Retirement is something that most people look forward to in their working lives: no deadlines, no dressing to company standards, and no handling endless paperwork. It is living life more on one’s own terms. But if it is not planned with a degree of care, it can be much less than the dream it was meant to be. It is something that I have seen both personally and professionally as a financial planner.
On the personal side, I have watched my father struggle with his retirement years. He was the kind of man who lived to work. It is what defined him, and it is how he spent his days. So, when it came time for him to end his consulting business, he struggled. He had little in the way of outside passions to give his life purpose or intent. When he was younger and fitter, he played tennis and golf, rode his bike, and swam in the ocean, but this pretty much ended as his body slowed and aged. He has no hobbies or ways to engage himself. My mother struggles to fill his day or get him to do much more than play computer solitaire or obsess over his investments. As a family, we are not sure what to do and how to help get back the wonderful dad who always seemed so full of activity and life.
As a professional, I have seen similar struggles. Many years ago, a client of mine was on the cusp of retirement. He was beside himself with anticipation of no longer having to work. He was the senior legal counsel for a high-profile company that was frequently involved in complex and antagonistic lawsuits, and could no longer take the stress of it all. Financially he was in great shape, and he could fulfill all his life plans. Indeed, we asked what he planned to do in retirement. He said his days were going to be packed – golf, travel and reading meaty history books. But, as time went on, he ended up dreading his days. He found that he had whole hours with nothing to do – yawning gaps of time as he called them. He could only go out to travel so many days a year, play so many rounds of golf, or read so many pages in a day. He missed the broad social life that work gave him. He said he was on the verge of depression, and we could see it in him when we met. His old energy was gone.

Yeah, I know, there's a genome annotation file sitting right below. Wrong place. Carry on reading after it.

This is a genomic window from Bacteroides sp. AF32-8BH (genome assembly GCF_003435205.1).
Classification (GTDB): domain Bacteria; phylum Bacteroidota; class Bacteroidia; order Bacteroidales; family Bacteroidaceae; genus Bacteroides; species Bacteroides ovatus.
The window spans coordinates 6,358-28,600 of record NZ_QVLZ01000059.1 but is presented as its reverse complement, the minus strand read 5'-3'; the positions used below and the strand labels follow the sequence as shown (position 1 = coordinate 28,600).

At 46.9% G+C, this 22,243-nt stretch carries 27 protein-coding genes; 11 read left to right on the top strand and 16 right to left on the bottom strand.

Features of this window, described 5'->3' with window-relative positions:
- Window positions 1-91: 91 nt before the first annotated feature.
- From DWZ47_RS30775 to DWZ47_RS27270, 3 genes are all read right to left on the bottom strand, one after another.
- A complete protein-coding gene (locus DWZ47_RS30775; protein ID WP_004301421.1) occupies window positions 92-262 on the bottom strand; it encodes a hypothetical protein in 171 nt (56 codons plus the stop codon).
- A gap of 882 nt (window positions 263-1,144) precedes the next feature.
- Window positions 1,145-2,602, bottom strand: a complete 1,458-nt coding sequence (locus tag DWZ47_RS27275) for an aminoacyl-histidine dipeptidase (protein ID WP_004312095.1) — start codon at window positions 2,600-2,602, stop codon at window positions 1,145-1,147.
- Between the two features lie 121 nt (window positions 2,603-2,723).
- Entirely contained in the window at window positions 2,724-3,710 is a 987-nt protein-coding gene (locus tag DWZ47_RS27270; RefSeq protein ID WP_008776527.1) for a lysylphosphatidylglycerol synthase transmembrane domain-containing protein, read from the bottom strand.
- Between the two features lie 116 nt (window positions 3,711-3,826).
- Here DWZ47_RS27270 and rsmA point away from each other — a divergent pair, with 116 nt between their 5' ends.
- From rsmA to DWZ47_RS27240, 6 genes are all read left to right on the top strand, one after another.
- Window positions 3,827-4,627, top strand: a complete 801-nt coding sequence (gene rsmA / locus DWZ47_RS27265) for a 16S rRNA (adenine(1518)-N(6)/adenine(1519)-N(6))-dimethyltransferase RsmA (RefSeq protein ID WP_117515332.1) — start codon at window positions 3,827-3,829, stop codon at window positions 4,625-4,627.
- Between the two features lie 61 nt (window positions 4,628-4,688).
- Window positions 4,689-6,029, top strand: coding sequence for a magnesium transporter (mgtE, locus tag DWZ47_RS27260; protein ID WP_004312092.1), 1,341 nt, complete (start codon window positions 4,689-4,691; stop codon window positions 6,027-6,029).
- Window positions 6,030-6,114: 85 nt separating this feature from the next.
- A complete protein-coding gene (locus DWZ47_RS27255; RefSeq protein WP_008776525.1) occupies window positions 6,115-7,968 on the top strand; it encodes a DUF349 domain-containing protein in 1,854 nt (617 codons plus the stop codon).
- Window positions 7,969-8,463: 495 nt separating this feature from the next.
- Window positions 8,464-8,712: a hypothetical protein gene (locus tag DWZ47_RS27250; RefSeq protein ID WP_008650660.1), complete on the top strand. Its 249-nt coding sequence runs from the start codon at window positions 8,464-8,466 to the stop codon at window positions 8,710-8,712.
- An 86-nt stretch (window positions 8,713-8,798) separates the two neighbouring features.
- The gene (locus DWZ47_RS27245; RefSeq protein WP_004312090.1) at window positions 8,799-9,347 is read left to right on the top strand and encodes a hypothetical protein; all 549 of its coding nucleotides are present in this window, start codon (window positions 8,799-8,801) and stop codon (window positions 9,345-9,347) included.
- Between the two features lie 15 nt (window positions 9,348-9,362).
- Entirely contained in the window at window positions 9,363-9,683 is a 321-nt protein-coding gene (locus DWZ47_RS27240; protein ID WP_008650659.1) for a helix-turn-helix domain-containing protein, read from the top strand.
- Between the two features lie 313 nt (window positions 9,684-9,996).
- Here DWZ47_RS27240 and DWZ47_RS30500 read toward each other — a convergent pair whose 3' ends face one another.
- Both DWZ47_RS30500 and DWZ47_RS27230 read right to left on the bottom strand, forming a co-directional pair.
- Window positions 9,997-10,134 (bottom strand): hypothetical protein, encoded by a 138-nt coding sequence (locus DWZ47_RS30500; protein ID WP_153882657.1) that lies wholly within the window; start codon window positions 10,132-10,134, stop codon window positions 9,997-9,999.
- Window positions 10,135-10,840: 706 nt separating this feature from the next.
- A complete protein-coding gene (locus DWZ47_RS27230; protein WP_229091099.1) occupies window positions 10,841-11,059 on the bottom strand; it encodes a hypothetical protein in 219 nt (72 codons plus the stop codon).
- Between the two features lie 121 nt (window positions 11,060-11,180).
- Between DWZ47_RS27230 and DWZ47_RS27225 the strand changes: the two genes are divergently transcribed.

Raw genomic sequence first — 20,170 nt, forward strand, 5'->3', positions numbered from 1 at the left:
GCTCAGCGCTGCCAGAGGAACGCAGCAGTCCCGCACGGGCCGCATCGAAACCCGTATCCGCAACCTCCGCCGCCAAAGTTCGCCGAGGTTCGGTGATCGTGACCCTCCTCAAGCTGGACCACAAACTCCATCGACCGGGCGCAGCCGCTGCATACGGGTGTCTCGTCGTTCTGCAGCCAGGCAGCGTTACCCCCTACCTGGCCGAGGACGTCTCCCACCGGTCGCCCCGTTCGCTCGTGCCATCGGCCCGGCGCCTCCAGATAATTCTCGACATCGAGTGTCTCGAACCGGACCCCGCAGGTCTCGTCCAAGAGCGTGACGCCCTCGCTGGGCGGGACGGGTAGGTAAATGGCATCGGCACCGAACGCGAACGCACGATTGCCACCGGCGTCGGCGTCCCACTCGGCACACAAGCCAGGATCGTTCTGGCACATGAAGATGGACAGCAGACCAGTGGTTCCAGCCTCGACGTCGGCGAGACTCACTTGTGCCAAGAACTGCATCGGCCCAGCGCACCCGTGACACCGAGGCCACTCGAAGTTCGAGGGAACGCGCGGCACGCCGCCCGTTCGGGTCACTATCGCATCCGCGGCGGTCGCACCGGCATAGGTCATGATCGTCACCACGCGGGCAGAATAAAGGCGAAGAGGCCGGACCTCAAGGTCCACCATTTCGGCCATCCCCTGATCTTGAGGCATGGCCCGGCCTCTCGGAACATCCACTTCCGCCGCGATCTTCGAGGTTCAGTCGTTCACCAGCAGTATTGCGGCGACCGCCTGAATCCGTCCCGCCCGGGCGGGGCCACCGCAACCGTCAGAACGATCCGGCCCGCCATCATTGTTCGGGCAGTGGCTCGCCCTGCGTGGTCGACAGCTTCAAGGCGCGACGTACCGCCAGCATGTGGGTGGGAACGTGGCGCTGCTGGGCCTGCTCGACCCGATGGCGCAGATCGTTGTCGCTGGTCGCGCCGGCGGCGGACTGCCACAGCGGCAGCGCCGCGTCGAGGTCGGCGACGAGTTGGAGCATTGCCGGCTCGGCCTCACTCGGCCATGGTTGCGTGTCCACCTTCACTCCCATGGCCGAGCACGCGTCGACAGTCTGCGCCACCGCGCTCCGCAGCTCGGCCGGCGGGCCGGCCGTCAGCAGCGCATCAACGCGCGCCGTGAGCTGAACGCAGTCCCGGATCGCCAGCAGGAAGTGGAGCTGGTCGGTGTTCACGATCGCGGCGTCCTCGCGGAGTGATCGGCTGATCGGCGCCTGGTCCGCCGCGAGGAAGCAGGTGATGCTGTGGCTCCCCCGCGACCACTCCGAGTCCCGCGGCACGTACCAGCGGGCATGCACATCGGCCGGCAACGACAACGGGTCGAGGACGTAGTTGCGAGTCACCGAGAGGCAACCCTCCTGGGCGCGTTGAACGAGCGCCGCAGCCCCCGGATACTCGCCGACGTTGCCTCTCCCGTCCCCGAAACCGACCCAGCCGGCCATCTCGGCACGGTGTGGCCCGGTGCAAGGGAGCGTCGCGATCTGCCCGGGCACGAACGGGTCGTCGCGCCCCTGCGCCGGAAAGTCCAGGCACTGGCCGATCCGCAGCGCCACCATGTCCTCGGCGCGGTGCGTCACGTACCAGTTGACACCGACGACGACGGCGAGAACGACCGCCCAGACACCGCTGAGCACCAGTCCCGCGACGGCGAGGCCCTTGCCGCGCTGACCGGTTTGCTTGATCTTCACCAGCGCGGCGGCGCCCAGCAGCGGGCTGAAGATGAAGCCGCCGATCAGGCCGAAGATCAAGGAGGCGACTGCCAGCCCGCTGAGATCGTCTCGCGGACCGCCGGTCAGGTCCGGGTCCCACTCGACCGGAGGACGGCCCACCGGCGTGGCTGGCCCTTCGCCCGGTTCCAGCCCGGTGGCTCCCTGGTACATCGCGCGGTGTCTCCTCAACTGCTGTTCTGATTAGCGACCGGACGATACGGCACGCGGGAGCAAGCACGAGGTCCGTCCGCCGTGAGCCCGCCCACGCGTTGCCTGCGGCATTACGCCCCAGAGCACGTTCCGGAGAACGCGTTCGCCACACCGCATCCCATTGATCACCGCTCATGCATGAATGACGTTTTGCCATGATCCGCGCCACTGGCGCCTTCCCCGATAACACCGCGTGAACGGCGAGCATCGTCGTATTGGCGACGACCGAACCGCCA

The good news is that he eventually recovered his zest. He rediscovered his love of bridge, and he found part-time work helping small businesses manage nuisance lawsuits. He scheduled things so that he was occupied both physically, mentally and socially throughout each day. It was a more purposeful, social and enjoyable life. He had time for golf and reading, but it became about so much more for him.
So now it is a question I ask every client: what do you plan to do in retirement? I push them to think of the days and the hours and to move past just the dreams of endless travel and golf and to have activities that are fulfilling and that they can age with. Develop hobbies and activities that give you a social network, that you enjoy both mentally and physically but are realistic for when one’s faculties fade. With any luck, your retirement will cover many years – some very healthy, others less so. But you can still find meaning, purpose, and time well spent in all of it. Be mindful of the days and weeks ahead and plan for it as carefully as you would your finances.